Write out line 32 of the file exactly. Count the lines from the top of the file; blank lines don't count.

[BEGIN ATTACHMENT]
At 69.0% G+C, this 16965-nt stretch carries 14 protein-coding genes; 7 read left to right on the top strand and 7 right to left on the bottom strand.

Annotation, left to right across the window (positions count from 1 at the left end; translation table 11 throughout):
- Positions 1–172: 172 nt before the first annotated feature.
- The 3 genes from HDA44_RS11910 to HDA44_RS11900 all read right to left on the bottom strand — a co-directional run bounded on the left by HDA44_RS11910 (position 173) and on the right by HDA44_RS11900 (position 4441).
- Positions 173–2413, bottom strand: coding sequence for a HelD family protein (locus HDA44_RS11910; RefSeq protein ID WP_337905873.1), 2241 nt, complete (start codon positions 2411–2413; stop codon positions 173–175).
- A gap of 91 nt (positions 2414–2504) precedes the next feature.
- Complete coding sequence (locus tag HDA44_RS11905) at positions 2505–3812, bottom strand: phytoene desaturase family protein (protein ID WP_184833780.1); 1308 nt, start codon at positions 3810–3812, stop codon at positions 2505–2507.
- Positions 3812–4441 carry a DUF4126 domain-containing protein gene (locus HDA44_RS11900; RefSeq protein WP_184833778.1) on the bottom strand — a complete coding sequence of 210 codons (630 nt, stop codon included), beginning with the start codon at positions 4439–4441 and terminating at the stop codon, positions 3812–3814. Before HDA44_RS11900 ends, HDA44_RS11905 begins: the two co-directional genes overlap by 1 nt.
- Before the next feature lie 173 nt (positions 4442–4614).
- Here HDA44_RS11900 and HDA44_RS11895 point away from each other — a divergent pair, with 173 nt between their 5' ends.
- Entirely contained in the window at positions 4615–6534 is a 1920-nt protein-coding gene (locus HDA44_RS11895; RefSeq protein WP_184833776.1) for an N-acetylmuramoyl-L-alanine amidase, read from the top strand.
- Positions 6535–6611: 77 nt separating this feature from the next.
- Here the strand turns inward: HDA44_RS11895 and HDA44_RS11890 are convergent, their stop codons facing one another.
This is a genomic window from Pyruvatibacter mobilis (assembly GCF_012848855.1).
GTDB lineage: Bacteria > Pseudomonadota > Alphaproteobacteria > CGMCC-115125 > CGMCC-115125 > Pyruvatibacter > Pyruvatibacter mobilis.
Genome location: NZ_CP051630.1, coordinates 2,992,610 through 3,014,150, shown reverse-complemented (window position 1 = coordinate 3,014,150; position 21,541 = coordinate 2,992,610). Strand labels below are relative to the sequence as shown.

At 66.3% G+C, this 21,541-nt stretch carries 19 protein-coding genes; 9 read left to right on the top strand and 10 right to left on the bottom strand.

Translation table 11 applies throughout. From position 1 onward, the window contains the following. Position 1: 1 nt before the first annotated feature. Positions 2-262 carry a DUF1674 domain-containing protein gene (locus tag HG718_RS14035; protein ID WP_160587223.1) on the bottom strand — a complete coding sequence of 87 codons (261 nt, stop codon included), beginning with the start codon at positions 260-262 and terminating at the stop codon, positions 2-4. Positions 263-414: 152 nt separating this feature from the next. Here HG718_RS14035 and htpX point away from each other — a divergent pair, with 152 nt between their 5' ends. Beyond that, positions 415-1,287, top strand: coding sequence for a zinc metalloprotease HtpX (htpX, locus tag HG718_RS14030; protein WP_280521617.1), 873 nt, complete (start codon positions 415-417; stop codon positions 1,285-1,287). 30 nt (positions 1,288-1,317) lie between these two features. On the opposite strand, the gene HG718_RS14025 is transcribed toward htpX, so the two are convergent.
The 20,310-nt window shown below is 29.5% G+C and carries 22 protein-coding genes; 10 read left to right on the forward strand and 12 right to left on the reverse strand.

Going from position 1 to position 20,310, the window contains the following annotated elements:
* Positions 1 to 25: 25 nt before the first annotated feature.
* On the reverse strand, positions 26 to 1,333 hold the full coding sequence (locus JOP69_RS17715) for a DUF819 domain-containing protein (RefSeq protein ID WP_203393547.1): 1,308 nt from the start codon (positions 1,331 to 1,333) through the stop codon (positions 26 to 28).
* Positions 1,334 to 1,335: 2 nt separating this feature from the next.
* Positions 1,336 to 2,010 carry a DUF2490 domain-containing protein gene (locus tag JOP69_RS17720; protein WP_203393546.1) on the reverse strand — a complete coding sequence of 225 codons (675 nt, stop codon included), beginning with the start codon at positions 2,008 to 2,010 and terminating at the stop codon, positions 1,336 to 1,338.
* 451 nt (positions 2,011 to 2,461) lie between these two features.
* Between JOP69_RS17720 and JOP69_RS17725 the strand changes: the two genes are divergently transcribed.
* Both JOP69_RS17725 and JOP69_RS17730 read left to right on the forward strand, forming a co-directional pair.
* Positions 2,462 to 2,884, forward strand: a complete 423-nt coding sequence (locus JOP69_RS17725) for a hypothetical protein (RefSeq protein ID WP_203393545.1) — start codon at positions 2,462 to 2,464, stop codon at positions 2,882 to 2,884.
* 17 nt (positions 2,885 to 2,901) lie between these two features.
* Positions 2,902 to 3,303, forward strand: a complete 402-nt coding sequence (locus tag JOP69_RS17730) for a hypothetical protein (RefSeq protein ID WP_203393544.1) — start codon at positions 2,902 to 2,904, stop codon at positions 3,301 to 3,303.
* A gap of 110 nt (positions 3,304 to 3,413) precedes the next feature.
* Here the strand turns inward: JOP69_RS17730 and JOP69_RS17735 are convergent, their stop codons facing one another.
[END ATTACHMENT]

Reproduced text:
* Here the strand turns inward: JOP69_RS17730 and JOP69_RS17735 are convergent, their stop codons facing one another.